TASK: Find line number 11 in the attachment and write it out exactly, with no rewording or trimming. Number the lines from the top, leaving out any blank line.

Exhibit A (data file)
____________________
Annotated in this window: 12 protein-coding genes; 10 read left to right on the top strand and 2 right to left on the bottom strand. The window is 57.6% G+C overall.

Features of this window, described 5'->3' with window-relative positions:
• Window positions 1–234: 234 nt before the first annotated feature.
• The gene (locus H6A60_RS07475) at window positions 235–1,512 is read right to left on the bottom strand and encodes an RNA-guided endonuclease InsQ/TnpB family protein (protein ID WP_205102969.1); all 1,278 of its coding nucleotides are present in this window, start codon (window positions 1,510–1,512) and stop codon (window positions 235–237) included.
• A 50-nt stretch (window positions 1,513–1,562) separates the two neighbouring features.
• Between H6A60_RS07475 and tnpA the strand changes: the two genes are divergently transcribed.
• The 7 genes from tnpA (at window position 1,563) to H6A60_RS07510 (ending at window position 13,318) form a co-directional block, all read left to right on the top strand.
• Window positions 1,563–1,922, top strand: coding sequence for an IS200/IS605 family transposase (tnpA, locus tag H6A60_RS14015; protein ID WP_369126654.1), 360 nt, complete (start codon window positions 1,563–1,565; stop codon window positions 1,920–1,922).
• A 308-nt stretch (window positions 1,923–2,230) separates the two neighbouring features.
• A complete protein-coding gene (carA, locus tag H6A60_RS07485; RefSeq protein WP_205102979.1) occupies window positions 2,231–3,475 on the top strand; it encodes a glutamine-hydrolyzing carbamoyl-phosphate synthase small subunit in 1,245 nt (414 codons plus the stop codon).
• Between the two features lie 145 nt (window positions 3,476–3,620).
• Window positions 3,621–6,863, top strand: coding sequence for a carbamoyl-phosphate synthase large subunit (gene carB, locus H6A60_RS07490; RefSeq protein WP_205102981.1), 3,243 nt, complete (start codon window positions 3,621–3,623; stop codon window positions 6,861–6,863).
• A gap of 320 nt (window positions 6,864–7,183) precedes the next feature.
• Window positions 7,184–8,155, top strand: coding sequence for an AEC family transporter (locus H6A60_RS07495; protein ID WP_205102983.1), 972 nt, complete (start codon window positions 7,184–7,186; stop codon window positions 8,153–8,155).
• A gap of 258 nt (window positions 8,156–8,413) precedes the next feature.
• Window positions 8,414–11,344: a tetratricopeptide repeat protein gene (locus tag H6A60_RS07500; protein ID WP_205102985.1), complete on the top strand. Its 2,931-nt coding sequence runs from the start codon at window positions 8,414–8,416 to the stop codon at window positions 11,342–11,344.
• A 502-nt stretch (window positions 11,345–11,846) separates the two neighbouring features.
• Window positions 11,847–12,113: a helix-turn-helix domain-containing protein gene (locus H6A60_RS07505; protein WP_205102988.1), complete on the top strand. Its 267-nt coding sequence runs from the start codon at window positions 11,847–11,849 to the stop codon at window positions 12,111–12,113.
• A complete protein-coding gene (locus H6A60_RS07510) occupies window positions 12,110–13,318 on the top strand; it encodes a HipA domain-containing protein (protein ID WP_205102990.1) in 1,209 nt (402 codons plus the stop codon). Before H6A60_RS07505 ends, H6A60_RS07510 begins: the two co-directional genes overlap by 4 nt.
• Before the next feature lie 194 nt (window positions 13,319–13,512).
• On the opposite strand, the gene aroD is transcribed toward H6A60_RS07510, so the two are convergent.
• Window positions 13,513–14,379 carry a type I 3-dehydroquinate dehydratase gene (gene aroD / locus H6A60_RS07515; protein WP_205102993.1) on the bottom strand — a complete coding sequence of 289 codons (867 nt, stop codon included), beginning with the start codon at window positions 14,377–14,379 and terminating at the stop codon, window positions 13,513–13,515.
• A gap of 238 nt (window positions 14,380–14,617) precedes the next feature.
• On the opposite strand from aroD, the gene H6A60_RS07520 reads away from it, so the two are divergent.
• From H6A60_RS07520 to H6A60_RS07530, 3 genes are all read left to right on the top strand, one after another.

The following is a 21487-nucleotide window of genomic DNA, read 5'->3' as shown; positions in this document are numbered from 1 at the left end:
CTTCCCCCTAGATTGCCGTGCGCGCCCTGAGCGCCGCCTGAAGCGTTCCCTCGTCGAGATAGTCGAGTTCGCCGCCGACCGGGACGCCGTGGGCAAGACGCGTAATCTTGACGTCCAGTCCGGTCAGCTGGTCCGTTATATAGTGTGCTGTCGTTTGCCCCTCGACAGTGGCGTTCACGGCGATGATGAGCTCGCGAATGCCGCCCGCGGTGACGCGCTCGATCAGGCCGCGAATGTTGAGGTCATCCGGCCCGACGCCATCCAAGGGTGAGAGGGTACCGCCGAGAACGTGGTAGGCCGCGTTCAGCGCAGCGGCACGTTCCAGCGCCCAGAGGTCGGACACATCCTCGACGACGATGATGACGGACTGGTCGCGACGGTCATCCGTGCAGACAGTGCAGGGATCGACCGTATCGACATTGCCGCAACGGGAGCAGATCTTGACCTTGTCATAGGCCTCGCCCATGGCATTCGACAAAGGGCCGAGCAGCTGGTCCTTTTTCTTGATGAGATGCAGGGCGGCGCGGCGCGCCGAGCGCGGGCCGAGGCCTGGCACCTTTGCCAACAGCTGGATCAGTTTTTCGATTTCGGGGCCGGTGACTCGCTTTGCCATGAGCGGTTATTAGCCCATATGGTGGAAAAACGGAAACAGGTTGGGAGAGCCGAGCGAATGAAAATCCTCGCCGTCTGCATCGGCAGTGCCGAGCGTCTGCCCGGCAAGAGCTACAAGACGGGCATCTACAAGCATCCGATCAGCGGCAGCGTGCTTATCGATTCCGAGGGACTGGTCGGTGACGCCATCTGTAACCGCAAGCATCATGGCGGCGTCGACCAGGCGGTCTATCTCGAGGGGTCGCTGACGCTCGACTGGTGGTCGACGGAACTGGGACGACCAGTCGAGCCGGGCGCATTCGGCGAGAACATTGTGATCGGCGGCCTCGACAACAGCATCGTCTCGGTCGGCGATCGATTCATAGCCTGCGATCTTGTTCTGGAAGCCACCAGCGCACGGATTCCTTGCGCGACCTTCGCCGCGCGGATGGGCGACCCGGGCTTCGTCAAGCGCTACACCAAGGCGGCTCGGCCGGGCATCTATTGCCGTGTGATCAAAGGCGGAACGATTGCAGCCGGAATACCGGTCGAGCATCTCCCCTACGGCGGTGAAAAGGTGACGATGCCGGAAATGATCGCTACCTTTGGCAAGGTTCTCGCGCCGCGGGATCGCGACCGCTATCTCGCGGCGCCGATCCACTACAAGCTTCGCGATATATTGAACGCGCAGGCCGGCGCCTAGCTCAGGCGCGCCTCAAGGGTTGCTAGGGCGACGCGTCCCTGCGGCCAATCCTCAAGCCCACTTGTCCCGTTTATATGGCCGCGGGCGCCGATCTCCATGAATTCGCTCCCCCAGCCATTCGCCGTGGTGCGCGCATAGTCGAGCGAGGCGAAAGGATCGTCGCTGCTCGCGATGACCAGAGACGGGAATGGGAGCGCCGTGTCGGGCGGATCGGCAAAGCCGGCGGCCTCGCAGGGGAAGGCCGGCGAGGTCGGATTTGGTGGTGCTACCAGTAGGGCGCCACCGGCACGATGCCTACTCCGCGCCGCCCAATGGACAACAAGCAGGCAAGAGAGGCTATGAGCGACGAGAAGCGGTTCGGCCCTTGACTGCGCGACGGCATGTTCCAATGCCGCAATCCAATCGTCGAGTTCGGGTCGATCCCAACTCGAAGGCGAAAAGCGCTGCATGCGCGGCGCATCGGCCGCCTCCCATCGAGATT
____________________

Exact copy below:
• Between the two features lie 145 nt (window positions 3,476–3,620).